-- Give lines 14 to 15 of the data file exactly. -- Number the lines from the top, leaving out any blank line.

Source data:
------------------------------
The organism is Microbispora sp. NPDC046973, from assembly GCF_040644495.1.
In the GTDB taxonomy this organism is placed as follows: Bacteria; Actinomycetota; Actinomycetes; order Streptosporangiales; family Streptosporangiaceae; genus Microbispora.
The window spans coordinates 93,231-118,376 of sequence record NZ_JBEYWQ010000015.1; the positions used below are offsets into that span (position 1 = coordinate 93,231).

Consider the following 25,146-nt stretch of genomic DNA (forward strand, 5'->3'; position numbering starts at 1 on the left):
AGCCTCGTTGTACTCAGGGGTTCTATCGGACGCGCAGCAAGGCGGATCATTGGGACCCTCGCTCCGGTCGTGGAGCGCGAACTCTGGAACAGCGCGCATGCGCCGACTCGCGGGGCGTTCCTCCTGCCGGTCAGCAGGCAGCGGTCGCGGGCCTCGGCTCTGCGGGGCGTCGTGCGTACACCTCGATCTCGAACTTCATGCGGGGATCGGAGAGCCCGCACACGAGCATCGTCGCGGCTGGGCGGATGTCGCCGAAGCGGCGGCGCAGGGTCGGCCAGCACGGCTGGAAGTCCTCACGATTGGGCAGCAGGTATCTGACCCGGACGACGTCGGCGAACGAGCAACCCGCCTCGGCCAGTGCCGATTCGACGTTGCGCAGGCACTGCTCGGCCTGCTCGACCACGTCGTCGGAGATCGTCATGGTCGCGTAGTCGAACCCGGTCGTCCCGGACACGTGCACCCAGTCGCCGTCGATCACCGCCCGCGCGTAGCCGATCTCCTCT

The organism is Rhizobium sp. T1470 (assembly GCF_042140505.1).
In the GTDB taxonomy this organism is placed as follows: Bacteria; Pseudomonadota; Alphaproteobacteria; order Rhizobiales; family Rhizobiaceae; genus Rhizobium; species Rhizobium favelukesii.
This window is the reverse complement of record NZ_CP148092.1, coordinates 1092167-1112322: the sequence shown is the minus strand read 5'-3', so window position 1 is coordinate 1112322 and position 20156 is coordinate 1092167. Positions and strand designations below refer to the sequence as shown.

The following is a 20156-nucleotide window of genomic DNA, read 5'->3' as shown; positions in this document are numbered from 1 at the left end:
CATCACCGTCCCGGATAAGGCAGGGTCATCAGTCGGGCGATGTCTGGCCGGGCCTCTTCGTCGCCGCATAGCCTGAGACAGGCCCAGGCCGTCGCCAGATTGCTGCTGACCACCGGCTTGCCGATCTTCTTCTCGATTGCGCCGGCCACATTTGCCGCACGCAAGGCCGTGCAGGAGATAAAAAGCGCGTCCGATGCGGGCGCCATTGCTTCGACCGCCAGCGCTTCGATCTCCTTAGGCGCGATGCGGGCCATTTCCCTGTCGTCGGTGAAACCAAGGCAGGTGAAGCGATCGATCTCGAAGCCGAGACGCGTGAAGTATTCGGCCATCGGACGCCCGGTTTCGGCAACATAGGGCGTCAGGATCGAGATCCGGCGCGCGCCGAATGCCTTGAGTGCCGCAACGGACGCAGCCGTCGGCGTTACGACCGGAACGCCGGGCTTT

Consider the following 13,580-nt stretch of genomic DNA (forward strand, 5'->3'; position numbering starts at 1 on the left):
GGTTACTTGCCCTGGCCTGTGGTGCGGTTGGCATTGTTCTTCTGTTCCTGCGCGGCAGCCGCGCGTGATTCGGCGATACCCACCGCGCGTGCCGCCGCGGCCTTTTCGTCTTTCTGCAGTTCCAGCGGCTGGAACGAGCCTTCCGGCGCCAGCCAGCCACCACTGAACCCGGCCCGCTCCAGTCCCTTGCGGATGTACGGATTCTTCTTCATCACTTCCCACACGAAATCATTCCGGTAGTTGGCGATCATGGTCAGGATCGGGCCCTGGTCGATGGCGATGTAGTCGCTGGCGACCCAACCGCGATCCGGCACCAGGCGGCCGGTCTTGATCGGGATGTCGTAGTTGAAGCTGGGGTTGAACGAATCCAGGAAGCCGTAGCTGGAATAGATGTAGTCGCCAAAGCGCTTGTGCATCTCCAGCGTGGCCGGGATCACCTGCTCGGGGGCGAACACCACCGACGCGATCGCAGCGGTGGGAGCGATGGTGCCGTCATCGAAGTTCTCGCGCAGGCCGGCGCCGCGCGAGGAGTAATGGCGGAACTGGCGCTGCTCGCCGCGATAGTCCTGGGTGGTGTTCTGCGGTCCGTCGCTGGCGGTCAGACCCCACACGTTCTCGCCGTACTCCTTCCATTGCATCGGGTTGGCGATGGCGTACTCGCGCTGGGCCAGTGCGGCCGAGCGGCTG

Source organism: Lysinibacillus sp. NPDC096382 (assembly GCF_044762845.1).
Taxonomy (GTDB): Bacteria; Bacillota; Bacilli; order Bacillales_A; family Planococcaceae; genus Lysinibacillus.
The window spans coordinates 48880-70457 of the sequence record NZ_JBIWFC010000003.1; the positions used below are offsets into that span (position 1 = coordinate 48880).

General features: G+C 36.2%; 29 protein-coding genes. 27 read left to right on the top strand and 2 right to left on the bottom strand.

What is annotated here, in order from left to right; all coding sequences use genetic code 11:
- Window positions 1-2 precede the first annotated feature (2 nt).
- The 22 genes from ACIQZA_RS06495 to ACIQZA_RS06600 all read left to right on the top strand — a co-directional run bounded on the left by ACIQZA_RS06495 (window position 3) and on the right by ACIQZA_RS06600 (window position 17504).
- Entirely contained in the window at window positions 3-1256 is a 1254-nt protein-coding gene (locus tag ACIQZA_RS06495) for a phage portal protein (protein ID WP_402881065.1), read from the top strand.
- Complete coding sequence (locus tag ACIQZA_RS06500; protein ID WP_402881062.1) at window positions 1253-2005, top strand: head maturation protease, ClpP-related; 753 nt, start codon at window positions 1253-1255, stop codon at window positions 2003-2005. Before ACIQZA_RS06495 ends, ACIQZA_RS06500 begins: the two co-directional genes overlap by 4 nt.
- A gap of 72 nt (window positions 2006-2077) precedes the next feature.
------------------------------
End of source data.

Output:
Taxonomy (GTDB): Bacteria; Bacillota; Bacilli; order Bacillales_A; family Planococcaceae; genus Lysinibacillus.
The window spans coordinates 48880-70457 of the sequence record NZ_JBIWFC010000003.1; the positions used below are offsets into that span (position 1 = coordinate 48880).